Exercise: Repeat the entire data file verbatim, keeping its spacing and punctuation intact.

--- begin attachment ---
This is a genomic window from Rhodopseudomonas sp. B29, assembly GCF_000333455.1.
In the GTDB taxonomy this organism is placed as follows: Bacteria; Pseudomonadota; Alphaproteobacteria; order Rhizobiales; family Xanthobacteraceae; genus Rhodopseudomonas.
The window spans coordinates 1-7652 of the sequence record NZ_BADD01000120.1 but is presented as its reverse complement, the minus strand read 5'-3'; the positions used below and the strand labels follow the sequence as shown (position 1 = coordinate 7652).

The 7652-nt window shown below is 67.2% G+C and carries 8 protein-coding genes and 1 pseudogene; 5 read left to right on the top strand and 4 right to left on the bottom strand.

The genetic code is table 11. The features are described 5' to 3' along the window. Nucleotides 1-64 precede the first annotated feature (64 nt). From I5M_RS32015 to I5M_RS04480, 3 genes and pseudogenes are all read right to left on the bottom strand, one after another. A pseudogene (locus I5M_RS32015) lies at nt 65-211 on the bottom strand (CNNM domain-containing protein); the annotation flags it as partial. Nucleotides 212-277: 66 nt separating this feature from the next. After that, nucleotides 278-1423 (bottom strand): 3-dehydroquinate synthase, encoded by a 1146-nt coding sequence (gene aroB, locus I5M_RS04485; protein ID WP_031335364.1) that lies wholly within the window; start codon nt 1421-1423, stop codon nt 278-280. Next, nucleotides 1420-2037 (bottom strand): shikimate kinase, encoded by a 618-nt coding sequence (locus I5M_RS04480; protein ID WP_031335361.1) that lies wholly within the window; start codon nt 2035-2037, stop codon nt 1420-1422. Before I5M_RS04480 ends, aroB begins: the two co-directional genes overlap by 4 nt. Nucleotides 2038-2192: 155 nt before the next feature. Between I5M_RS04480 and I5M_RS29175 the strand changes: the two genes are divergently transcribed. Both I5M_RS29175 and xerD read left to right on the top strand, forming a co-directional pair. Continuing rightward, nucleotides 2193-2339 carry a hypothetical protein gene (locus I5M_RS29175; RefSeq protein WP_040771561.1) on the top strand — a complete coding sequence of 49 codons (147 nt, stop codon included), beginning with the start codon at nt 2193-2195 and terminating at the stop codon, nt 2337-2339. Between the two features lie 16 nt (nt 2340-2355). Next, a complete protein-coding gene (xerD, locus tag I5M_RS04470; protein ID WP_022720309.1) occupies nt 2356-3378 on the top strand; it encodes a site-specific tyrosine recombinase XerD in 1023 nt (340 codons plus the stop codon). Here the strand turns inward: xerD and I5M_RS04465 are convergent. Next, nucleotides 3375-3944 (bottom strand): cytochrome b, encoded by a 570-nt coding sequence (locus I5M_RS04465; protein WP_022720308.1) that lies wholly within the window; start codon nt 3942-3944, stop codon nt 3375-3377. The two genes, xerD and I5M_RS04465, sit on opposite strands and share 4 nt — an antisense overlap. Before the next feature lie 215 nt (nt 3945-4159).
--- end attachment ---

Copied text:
This is a genomic window from Rhodopseudomonas sp. B29, assembly GCF_000333455.1.
In the GTDB taxonomy this organism is placed as follows: Bacteria; Pseudomonadota; Alphaproteobacteria; order Rhizobiales; family Xanthobacteraceae; genus Rhodopseudomonas.
The window spans coordinates 1-7652 of the sequence record NZ_BADD01000120.1 but is presented as its reverse complement, the minus strand read 5'-3'; the positions used below and the strand labels follow the sequence as shown (position 1 = coordinate 7652).

The 7652-nt window shown below is 67.2% G+C and carries 8 protein-coding genes and 1 pseudogene; 5 read left to right on the top strand and 4 right to left on the bottom strand.

The genetic code is table 11. The features are described 5' to 3' along the window. Nucleotides 1-64 precede the first annotated feature (64 nt). From I5M_RS32015 to I5M_RS04480, 3 genes and pseudogenes are all read right to left on the bottom strand, one after another. A pseudogene (locus I5M_RS32015) lies at nt 65-211 on the bottom strand (CNNM domain-containing protein); the annotation flags it as partial. Nucleotides 212-277: 66 nt separating this feature from the next. After that, nucleotides 278-1423 (bottom strand): 3-dehydroquinate synthase, encoded by a 1146-nt coding sequence (gene aroB, locus I5M_RS04485; protein ID WP_031335364.1) that lies wholly within the window; start codon nt 1421-1423, stop codon nt 278-280. Next, nucleotides 1420-2037 (bottom strand): shikimate kinase, encoded by a 618-nt coding sequence (locus I5M_RS04480; protein ID WP_031335361.1) that lies wholly within the window; start codon nt 2035-2037, stop codon nt 1420-1422. Before I5M_RS04480 ends, aroB begins: the two co-directional genes overlap by 4 nt. Nucleotides 2038-2192: 155 nt before the next feature. Between I5M_RS04480 and I5M_RS29175 the strand changes: the two genes are divergently transcribed. Both I5M_RS29175 and xerD read left to right on the top strand, forming a co-directional pair. Continuing rightward, nucleotides 2193-2339 carry a hypothetical protein gene (locus I5M_RS29175; RefSeq protein WP_040771561.1) on the top strand — a complete coding sequence of 49 codons (147 nt, stop codon included), beginning with the start codon at nt 2193-2195 and terminating at the stop codon, nt 2337-2339. Between the two features lie 16 nt (nt 2340-2355). Next, a complete protein-coding gene (xerD, locus tag I5M_RS04470; protein ID WP_022720309.1) occupies nt 2356-3378 on the top strand; it encodes a site-specific tyrosine recombinase XerD in 1023 nt (340 codons plus the stop codon). Here the strand turns inward: xerD and I5M_RS04465 are convergent. Next, nucleotides 3375-3944 (bottom strand): cytochrome b, encoded by a 570-nt coding sequence (locus I5M_RS04465; protein WP_022720308.1) that lies wholly within the window; start codon nt 3942-3944, stop codon nt 3375-3377. The two genes, xerD and I5M_RS04465, sit on opposite strands and share 4 nt — an antisense overlap. Before the next feature lie 215 nt (nt 3945-4159).